“Being a great webinar host is about making your audience feel seen and heard and helping them make progress. It’s not really about you.”
Everything in your webinar should be focused on your audience. What can you teach that will help your audience reach their goals, feel known, and level-up their skills?
Survey your audience before your webinar to find out what they really want to learn. What are they struggling with? Where are their pain points? Find out what those things are so you can create a webinar tailored-made to serve your audience.
What you offer in your webinar should have a purpose. Coffee mugs, t-shirts, and posters are fun and can absolutely help spread brand awareness, but when you’re wanting to generate repeat customers, think about amping up your offering so they can’t help but come back for more.
Make sure it fits at least one of these guidelines:
Staying transparent means you are open and honest upfront about anything that is about to happen in your webinar. It’s about staying away from tactics and not creating false scarcity– because scaring and intimidating someone into doing something will always end up making you look like a bully and untrustworthy– not the way to win over fans.
Before you set up a pitch, make sure to say something like,
“Hey, just so you know– I’m going to talk about “X product” now, and I’m going to make you an offer. BUT what I’m going to do differently is I’m not going to ask you to spend any money today. I just want you to try my product.
If you end up trying it out and don’t like, that’s totally fine. I just want you to try X because I believe it will actually help your business.”
If for whatever reason you don’t make conversions on your webinar, that’s ok.
If an attendee doesn’t like your product, you don’t want them to give you money just to get money, right? It shouldn’t be about the revenue; it should be about the relationship.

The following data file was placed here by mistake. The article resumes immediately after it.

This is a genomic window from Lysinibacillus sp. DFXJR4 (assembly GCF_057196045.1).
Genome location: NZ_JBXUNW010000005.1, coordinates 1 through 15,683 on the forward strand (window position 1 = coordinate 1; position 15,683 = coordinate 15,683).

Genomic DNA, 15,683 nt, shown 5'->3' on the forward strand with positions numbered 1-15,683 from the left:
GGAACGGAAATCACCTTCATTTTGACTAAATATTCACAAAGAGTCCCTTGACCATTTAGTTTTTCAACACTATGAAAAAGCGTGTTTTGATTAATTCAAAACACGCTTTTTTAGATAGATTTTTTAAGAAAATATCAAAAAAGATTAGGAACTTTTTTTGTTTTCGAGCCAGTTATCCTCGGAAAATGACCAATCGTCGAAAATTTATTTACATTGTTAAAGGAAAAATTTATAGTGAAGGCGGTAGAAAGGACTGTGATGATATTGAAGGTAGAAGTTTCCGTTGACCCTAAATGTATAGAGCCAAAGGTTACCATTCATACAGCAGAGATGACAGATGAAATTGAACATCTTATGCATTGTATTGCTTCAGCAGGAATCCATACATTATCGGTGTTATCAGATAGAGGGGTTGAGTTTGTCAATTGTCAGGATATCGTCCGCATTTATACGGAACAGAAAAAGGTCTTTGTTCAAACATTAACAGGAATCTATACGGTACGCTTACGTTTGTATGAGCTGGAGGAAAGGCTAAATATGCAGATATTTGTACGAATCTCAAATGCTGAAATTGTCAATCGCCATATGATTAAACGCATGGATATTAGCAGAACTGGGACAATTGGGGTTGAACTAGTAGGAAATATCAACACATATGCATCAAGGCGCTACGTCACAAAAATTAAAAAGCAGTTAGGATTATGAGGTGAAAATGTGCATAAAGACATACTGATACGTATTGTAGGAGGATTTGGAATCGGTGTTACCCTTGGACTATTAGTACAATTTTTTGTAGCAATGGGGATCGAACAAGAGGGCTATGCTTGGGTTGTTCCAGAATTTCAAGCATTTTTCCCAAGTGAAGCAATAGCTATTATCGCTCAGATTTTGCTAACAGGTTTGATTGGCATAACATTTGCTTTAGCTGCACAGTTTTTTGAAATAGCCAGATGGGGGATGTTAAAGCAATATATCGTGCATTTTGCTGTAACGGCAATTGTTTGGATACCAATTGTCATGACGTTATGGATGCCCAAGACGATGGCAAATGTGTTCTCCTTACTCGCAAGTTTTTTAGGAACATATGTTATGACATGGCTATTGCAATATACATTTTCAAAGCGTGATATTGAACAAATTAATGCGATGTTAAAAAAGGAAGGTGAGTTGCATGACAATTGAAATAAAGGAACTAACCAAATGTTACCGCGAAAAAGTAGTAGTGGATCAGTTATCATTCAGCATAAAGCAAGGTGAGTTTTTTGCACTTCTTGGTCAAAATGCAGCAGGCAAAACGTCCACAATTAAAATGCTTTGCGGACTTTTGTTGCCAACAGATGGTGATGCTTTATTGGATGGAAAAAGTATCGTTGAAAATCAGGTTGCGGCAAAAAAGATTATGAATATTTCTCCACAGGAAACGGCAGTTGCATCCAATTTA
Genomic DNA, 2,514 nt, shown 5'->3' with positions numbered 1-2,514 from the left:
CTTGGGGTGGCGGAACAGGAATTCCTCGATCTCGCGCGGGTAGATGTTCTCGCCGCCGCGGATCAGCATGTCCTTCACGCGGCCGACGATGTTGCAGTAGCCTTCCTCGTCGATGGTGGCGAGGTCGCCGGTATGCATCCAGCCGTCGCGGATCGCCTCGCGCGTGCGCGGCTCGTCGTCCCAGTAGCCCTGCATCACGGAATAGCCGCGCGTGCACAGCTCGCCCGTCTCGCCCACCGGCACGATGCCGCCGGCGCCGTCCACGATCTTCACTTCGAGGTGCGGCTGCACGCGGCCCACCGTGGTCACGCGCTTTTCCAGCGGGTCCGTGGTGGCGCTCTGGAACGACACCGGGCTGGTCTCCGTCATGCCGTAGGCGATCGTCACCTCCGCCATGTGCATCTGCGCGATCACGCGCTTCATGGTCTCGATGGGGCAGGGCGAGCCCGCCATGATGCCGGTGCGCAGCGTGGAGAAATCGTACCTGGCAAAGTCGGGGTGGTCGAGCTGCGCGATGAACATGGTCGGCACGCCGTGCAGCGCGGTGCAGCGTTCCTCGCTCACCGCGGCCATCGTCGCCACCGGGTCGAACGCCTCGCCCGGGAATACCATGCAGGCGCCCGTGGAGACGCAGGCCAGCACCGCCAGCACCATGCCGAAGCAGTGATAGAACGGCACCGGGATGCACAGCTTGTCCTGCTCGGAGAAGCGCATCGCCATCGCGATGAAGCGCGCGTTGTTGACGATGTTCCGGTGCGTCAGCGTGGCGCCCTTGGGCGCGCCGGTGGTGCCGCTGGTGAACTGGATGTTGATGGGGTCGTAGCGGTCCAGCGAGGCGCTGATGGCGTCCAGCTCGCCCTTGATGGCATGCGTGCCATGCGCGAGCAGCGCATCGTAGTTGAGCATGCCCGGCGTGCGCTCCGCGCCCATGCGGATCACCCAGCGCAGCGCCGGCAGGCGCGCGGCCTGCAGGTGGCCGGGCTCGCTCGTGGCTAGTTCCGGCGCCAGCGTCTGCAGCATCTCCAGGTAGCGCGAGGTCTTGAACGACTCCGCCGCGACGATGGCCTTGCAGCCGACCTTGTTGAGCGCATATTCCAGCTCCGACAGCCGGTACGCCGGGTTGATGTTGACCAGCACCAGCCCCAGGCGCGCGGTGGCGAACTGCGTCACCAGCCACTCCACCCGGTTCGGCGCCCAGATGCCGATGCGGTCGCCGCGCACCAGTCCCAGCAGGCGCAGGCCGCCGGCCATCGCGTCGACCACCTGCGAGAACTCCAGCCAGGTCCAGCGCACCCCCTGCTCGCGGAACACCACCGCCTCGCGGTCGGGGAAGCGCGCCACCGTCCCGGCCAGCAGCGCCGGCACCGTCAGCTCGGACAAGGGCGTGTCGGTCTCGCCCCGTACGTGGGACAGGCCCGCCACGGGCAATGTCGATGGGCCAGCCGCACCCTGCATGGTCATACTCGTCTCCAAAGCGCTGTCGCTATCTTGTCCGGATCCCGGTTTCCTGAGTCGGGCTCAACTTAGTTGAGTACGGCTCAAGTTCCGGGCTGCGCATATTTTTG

When you truly believe in your product, you’re not afraid to miss the sale now. You know that building a strong, trusted relationship with your audience can be much more valuable to you in the future than just a couple dollars in the bank today.
Don’t be afraid to give things away for free. If your offer gives new value to your potential customers and is better than what they already have, they will be happy to invest in you and your business in the future.
You just have to believe that your product/service/offering is exactly what your audience is looking for and let it speak for itself.
A big question you might have at the end of reading all this is, “Well if I’m not supposed to sell during a webinar, when do I sell?”
The answer is– during your webinar follow-up.
You can send attendees and non-attendees down email funnels related to your webinar offer as well as something they’ve shown interest in. These funnels will eventually pitch your products/services for you without feeling salesy and pushy.
We’ve got a whole how-to article about setting up your webinar automations right here. Check out how you can easily set up your webinar communication in ConvertKit as well as download a template for your webinar follow-up sequence.
It’s time you start thinking long-term about your webinar strategies.
Make sure your motives are right before sitting down to your webcam. Because by focusing on the people you’re talking to more than a product you’re pitching, you’re at least building the foundation for future loyal fans instead of grabbing a quick dollar today.
Download this issue of Tradecraft as a PDF to read and reference at your own pace.